Conway Twitty was a talented, beloved country music icon that has been missed since the day he was taken from us way too early in 1993, and that's the year his final television interview was recorded.
At 59 years young, clad in a teal polo and hat with "Twitty" embroidered on the front, Conway discusses the future of his career. "There's a natural order to things," Conway says, referring to the country music of his time. "And the natural order is for things that have been around a long time to go away, and for new things to live and grow and to take the place of that."
We see that now as the modern country style has taken precedence over the more classic styles like Alan Jackson and Dwight Yoakum. Though it is no way means that the traditional music is loved any less; it just proves that the country style is evolving with the masses into something different than it used to be, though it keeps the same spirit that it always had.
Conway talks about his brand new album that he was planning on releasing that year. He passed away just two months before the debut of his final studio album, Final Touches.
"Age is a state of mind, anyway. There's nothing wrong with aging a little bit. There's something wrong with getting old. And I don't intend to do that."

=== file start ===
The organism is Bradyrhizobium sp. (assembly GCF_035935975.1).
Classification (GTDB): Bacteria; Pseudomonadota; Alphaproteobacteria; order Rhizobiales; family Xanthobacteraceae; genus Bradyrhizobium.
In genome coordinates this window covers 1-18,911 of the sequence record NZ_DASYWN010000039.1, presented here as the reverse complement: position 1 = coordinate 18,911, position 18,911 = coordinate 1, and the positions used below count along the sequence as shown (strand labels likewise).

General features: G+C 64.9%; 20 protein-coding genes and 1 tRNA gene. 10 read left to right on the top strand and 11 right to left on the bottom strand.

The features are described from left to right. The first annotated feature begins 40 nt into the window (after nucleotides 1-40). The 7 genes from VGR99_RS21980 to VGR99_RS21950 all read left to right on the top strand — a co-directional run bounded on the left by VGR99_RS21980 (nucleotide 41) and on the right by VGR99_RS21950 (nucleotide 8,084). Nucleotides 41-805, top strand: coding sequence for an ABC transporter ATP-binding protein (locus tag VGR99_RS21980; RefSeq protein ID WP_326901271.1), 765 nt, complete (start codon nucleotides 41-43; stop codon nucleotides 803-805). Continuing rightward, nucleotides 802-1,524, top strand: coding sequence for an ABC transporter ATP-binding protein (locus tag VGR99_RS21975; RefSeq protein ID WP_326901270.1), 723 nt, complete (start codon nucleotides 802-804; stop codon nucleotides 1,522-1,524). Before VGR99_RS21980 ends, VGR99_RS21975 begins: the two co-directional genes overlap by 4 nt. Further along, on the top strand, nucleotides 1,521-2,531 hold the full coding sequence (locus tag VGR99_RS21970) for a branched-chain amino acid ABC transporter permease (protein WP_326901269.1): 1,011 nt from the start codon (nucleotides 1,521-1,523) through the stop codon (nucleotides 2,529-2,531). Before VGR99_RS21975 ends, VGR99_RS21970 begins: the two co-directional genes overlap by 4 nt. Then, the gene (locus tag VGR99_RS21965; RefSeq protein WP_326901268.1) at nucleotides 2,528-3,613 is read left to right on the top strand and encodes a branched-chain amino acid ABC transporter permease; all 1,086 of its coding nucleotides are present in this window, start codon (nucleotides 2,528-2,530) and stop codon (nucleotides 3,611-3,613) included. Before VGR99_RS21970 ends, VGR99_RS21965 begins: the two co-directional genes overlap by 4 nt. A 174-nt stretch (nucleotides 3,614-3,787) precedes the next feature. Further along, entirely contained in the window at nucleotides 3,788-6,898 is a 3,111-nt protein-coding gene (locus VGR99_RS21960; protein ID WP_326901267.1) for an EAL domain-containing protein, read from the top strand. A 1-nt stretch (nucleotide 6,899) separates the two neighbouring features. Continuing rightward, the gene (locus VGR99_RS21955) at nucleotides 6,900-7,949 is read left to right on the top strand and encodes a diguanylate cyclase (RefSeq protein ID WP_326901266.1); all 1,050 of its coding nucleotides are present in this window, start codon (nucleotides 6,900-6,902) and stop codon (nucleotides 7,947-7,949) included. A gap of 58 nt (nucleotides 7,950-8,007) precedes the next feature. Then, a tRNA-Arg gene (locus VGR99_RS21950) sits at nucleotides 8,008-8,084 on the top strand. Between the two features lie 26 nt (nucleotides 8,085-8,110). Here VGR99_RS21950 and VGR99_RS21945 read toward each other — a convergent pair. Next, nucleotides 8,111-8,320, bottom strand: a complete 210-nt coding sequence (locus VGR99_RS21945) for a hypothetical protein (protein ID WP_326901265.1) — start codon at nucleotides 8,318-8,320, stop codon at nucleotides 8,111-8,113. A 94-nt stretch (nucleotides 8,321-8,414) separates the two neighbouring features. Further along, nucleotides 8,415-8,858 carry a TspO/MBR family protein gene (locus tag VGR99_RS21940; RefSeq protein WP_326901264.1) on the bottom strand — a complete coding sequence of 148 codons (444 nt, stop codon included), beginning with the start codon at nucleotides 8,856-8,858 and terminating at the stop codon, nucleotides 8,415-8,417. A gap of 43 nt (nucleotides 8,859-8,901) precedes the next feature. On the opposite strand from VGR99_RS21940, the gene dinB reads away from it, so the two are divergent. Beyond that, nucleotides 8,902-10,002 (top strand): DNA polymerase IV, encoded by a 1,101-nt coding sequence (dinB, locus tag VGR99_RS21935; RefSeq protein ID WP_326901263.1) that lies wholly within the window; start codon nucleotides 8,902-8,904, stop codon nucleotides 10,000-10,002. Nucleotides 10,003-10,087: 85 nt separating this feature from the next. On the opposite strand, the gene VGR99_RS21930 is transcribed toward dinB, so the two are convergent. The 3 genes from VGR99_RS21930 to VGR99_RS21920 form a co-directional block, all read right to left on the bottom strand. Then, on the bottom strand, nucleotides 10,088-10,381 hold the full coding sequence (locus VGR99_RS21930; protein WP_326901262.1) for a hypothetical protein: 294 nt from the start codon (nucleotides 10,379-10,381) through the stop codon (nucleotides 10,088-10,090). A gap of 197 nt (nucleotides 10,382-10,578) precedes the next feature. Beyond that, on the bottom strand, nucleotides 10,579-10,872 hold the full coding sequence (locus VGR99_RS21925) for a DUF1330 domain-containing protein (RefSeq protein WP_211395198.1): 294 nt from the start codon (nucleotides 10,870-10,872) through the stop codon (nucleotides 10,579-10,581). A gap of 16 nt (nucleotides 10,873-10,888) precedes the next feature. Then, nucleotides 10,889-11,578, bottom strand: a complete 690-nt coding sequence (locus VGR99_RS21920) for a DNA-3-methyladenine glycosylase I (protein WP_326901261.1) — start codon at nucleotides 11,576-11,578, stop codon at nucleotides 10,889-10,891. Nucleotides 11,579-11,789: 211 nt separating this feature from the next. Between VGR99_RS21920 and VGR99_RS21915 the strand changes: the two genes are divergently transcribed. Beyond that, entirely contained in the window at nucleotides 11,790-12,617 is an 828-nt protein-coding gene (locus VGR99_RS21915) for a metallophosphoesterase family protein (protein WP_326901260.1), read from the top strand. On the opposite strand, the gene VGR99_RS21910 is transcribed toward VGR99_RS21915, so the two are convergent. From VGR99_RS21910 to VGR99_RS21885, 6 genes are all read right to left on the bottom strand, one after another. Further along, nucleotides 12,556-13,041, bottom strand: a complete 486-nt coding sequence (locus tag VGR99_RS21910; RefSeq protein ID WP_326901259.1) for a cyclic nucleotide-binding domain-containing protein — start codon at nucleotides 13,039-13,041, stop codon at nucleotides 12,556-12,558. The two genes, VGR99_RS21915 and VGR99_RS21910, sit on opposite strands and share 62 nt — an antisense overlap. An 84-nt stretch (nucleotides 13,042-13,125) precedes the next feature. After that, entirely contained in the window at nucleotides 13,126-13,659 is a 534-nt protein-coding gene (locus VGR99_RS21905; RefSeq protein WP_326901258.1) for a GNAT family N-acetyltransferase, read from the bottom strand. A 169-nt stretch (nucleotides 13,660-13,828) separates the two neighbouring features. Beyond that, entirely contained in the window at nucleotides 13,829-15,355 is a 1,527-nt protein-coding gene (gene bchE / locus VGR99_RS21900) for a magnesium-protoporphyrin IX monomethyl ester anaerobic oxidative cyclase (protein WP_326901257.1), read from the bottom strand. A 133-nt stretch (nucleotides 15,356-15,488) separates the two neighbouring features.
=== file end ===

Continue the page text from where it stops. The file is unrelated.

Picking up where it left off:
He really appreciated his fans and never took them for granted. "When a country singer reaches a point, if he ever does, where a fan trusts him, deal with those feelings and emotions," Conway says. "Sometimes they let 'em stay around for a long time, maybe thirty five, thirty six years, maybe longer."
Conway was truly young at heart. He could tell that country was evolving in the early nineties and he was okay with that. Conway was a class act through and through. He passed away from an abdominal aortic aneurysm.
Conway, you are truly missed, and like he says in this interview, "Enjoy the ride."
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